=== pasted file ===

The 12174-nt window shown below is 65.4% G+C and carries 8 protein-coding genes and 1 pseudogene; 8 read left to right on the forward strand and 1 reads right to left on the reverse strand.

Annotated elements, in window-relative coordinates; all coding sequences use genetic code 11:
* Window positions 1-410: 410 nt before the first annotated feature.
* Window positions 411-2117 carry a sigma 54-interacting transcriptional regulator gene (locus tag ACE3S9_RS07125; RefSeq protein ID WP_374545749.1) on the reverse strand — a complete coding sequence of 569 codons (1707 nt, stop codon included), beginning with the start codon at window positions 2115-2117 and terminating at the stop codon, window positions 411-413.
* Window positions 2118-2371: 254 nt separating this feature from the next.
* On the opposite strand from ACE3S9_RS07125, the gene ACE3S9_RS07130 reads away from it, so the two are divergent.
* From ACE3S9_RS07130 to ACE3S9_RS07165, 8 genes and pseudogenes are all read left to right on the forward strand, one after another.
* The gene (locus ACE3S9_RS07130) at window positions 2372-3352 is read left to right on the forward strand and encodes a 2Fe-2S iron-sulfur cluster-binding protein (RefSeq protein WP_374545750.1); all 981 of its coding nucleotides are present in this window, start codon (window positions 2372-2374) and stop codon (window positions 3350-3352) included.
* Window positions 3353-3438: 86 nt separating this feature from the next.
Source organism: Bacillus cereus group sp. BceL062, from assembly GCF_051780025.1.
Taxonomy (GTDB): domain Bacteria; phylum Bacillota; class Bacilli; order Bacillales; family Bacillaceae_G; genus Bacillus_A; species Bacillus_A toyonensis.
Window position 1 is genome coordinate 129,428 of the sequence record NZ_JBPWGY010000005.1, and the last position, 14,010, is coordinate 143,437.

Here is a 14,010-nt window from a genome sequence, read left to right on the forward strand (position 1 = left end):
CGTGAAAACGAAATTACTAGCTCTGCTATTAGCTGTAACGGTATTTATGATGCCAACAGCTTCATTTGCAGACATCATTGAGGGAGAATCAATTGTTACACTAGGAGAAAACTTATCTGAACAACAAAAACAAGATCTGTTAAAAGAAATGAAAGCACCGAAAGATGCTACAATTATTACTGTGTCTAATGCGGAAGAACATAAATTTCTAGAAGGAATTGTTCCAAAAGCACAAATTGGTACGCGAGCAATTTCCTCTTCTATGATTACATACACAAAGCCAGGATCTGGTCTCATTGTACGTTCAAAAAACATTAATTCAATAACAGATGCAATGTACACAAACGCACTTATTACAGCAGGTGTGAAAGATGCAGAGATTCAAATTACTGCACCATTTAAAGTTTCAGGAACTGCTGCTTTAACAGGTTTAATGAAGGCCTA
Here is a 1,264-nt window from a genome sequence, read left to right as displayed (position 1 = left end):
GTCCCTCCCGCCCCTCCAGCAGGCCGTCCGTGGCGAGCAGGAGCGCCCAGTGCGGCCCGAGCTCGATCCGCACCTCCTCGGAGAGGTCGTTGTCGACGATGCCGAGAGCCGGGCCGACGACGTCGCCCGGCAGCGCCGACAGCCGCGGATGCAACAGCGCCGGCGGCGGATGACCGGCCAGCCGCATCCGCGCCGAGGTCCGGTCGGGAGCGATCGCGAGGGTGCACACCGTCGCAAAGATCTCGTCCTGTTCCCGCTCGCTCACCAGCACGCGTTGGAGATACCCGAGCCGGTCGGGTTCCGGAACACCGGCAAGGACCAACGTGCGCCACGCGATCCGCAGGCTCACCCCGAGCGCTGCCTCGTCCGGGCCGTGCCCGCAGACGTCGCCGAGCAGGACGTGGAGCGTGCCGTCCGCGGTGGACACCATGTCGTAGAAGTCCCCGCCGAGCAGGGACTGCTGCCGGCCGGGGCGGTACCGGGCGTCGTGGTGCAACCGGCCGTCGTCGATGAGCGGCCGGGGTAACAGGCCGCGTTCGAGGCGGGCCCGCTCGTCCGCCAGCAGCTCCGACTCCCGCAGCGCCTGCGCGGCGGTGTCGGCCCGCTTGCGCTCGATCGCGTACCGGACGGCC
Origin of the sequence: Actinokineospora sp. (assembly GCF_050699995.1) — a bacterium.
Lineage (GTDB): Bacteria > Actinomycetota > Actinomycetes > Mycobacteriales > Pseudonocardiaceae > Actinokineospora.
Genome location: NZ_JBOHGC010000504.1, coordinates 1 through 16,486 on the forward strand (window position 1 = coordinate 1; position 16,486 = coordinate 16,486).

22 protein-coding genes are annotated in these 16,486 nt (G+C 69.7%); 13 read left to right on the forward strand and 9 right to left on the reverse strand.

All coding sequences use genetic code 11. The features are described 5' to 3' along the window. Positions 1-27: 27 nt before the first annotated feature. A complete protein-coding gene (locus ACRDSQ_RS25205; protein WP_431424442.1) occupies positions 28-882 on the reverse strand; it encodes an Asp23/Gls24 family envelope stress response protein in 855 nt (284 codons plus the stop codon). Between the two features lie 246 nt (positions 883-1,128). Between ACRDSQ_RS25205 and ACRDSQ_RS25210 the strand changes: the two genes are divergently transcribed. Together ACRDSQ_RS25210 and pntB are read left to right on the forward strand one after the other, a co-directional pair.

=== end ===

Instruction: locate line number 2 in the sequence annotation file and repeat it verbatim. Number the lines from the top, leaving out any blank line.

Annotated elements, in window-relative coordinates; all coding sequences use genetic code 11: